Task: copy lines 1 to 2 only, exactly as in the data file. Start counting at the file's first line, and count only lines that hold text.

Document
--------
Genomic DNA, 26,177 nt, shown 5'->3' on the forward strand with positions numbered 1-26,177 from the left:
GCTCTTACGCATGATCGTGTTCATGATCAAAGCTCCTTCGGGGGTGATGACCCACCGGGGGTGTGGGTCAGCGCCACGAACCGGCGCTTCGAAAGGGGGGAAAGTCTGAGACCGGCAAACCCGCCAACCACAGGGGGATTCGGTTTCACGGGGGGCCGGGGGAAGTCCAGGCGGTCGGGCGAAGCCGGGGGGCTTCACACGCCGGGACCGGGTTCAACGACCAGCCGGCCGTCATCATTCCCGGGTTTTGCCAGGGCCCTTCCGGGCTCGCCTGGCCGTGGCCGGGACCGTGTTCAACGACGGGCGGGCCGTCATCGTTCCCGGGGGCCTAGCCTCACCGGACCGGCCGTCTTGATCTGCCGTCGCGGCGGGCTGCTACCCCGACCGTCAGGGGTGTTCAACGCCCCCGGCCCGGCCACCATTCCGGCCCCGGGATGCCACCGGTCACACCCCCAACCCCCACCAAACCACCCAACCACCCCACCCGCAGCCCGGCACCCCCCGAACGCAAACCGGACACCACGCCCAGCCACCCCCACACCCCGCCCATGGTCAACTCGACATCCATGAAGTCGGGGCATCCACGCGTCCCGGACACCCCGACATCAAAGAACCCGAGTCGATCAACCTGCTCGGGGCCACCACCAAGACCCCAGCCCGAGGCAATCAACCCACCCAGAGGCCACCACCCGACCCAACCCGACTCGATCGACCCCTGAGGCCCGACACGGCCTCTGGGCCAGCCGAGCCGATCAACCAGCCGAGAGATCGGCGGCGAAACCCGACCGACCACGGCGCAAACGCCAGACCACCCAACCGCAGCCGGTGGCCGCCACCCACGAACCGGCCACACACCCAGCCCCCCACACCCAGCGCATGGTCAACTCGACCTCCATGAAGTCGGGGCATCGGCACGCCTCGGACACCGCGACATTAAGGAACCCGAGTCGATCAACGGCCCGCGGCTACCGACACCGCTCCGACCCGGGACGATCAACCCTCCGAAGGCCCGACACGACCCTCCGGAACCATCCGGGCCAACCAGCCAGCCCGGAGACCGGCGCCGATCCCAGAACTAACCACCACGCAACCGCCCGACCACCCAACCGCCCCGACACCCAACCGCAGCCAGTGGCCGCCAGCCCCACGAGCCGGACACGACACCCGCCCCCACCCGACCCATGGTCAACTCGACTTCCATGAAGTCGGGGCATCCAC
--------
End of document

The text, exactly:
Genomic DNA, 26,177 nt, shown 5'->3' on the forward strand with positions numbered 1-26,177 from the left:
GCTCTTACGCATGATCGTGTTCATGATCAAAGCTCCTTCGGGGGTGATGACCCACCGGGGGTGTGGGTCAGCGCCACGAACCGGCGCTTCGAAAGGGGGGAAAGTCTGAGACCGGCAAACCCGCCAACCACAGGGGGATTCGGTTTCACGGGGGGCCGGGGGAAGTCCAGGCGGTCGGGCGAAGCCGGGGGGCTTCACACGCCGGGACCGGGTTCAACGACCAGCCGGCCGTCATCATTCCCGGGTTTTGCCAGGGCCCTTCCGGGCTCGCCTGGCCGTGGCCGGGACCGTGTTCAACGACGGGCGGGCCGTCATCGTTCCCGGGGGCCTAGCCTCACCGGACCGGCCGTCTTGATCTGCCGTCGCGGCGGGCTGCTACCCCGACCGTCAGGGGTGTTCAACGCCCCCGGCCCGGCCACCATTCCGGCCCCGGGATGCCACCGGTCACACCCCCAACCCCCACCAAACCACCCAACCACCCCACCCGCAGCCCGGCACCCCCCGAACGCAAACCGGACACCACGCCCAGCCACCCCCACACCCCGCCCATGGTCAACTCGACATCCATGAAGTCGGGGCATCCACGCGTCCCGGACACCCCGACATCAAAGAACCCGAGTCGATCAACCTGCTCGGGGCCACCACCAAGACCCCAGCCCGAGGCAATCAACCCACCCAGAGGCCACCACCCGACCCAACCCGACTCGATCGACCCCTGAGGCCCGACACGGCCTCTGGGCCAGCCGAGCCGATCAACCAGCCGAGAGATCGGCGGCGAAACCCGACCGACCACGGCGCAAACGCCAGACCACCCAACCGCAGCCGGTGGCCGCCACCCACGAACCGGCCACACACCCAGCCCCCCACACCCAGCGCATGGTCAACTCGACCTCCATGAAGTCGGGGCATCGGCACGCCTCGGACACCGCGACATTAAGGAACCCGAGTCGATCAACGGCCCGCGGCTACCGACACCGCTCCGACCCGGGACGATCAACCCTCCGAAGGCCCGACACGACCCTCCGGAACCATCCGGGCCAACCAGCCAGCCCGGAGACCGGCGCCGATCCCAGAACTAACCACCACGCAACCGCCCGACCACCCAACCGCCCCGACACCCAACCGCAGCCAGTGGCCGCCAGCCCCACGAGCCGGACACGACACCCGCCCCCACCCGACCCATGGTCAACTCGACTTCCATGAAGTCGGGGCATCCAC